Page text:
“The oil market looks to be broadly balanced in 2019, an improvement on 2018 which turned out oversupplied,” Morgan Stanley analysts Martijn Rats and Amy Sergeant wrote in a note. “This supports a partial oil price recovery.”
The investment bank says that the plunge in oil prices has “overshot,” with the selloff having been magnified in December due to the global financial turmoil.
To be sure, the fundamentals did turn negative, with weaker expectations for demand, weaker time spreads in the futures market, and higher inventories. In the short run, the ramp up of OPEC+ supply before the December decision to slash output will take time to filter through the market.
Morgan Stanley argues that a similar thing happened the first time around when OPEC+ agreed to cut production at the start of 2017. Producers ramped up output in the weeks and months ahead of the deal, and that new oil set sail just ahead of the implementation of cuts.
As a result, in the first half of 2017, inventories barely budged, even as production fell. It took several months before all of those additional barrels arrived at their destination and became integrated into storage facilities, and ultimately worked off by the market. It wasn’t until the second half of 2017 that visible inventory data began to demonstrate significant declines. Morgan Stanley says a similar thing might happen this year, which could cap oil prices at $65 per barrel.
Floating storage has already begun to creep up, and the corresponding deterioration of timespreads has also occurred. The Brent forward curve has moved more sharply into contango recently, a situation in which near-term prices trade at a discount to longer-dated futures. Both floating storage and the contango are symptoms of a marker that is well- or over-supplied. The OPEC+ cuts are phasing in, but will take time to have an impact. Morgan Stanley slashed its oil price forecast by $8 per barrel, expecting Brent to average $61 this year, down from a previous estimate of $69. But the investment bank does see a “partial rebound” of Brent oil prices into the mid-$60s. The bank says that the oil market was oversupplied by about 0.6 mb/d in 2018, but things look better this year.
“With demand growth in 2019 of ~1.2 mb/d and year-on-year decline in OPEC supply of 1.1 mb/d, offset by non-OPEC growth of ~1.6 mb/d, we expect supply and demand to be broadly in equilibrium over the year, an improvement over 2018,” Morgan Stanley concluded.
Of course, the situation is dynamic. The decision of OPEC+ to slash output will help boost prices, but that also makes it less likely that US shale growth will slow. In 2020, shale output is expected to grow by even more, after the inauguration of new pipelines unlock new supply later this year. Wood Mackenzie and Rystad Energy both see non-OPEC output growth of between 2 and 3 mb/d in 2020, which will exceed total global demand growth. That suggests that the OPEC+ cuts might need to remain in effect beyond this year, although that also means the cartel cedes even more market share. It’s a riddle that Saudi Arabia and its partners will be hard pressed to figure out.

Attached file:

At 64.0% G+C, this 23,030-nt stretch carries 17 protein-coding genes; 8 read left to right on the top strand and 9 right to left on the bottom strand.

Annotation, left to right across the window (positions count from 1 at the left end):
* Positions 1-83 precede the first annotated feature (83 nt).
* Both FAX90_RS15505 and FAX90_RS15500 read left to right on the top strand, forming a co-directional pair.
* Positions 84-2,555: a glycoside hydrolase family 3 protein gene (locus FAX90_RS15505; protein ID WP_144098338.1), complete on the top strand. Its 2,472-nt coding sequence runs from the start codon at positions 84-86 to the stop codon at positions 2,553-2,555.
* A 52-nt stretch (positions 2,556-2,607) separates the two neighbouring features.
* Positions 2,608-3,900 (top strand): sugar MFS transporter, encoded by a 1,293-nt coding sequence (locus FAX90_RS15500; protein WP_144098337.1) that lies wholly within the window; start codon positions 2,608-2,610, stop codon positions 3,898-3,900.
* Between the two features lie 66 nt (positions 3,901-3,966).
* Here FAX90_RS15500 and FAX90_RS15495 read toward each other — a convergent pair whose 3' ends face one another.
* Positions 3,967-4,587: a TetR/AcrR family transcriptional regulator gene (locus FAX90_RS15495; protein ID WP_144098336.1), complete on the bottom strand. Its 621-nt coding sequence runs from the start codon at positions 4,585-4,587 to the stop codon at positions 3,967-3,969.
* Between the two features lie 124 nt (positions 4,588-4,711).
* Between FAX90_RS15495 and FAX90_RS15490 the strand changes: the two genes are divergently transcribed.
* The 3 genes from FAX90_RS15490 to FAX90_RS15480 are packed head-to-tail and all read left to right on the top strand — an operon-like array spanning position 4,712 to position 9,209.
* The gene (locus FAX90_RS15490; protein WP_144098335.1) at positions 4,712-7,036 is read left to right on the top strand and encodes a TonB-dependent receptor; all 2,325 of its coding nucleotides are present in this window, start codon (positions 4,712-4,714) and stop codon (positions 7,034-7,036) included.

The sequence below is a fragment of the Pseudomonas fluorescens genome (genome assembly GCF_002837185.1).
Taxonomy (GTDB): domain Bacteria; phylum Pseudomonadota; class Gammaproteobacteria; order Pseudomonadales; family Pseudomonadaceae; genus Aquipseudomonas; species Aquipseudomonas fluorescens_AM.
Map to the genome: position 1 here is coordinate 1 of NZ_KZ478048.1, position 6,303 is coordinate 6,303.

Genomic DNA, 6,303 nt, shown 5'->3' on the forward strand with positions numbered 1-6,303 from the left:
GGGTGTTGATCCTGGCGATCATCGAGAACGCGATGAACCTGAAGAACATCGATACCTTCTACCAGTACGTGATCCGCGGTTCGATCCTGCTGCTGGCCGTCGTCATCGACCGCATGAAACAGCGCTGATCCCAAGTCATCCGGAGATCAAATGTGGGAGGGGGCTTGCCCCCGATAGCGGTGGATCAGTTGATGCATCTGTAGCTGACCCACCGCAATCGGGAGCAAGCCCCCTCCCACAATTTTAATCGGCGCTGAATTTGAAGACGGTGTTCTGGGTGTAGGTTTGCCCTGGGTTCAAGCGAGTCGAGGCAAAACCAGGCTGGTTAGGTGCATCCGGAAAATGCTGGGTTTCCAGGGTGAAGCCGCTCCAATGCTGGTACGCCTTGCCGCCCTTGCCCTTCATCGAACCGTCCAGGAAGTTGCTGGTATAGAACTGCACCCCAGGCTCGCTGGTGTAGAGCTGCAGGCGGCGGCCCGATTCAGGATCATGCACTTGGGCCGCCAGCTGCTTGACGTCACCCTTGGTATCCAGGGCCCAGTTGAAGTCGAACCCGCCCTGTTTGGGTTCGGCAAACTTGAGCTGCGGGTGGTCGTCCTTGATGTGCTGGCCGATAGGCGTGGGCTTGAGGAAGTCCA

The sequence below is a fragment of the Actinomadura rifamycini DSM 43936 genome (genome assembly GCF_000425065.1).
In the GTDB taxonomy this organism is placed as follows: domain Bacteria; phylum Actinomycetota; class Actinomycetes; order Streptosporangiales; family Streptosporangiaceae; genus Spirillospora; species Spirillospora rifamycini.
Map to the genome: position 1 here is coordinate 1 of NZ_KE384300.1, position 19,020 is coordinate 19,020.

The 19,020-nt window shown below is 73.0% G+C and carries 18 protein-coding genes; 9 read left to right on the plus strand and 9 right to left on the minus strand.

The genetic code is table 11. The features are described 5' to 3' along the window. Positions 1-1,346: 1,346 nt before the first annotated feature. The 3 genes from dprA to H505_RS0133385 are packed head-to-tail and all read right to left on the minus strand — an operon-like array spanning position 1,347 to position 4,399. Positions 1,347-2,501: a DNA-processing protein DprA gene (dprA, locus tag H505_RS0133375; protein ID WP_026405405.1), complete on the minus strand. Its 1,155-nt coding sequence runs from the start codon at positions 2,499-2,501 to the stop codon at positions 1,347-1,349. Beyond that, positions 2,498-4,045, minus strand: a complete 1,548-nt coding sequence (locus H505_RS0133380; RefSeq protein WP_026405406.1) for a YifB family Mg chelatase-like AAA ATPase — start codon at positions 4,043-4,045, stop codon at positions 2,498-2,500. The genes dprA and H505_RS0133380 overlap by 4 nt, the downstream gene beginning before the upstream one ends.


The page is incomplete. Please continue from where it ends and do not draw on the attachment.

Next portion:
One consequence of U.S. shale continuing to grow while OPEC+ countries keep barrels off of the market is the increasing shift towards lighter oils in the global crude slate. Oil from West Texas tends to be light, while barrels from Saudi Arabia are more of the medium variety. Prices for gasoline and naphtha have grown increasingly weak – a result of the surging supply of light oil. Meanwhile, medium and heavy supplies are less abundant, and diesel prices reflect that.
This light/heavy disparity could grow as the year wears on, with the impending regulations on marine fuels from the International Maritime Organization (IMO) set to take effect at the start of 2020. The IMO rules will force dirty fuel oil out of the mix for ship-owners, and diesel and other distillates will be called upon to fill the void. Analysts have long predicted that the IMO rules could drive up global crude oil prices.
For now, WTI is trading just above $51 per barrel and Brent at $61. Analysts are not suggesting a return of last year’s price levels, but the consensus seems to be that the late-December plunge went too far. “We think the rally in oil prices has further to run in Q1,” Standard Chartered wrote in a note on January 10.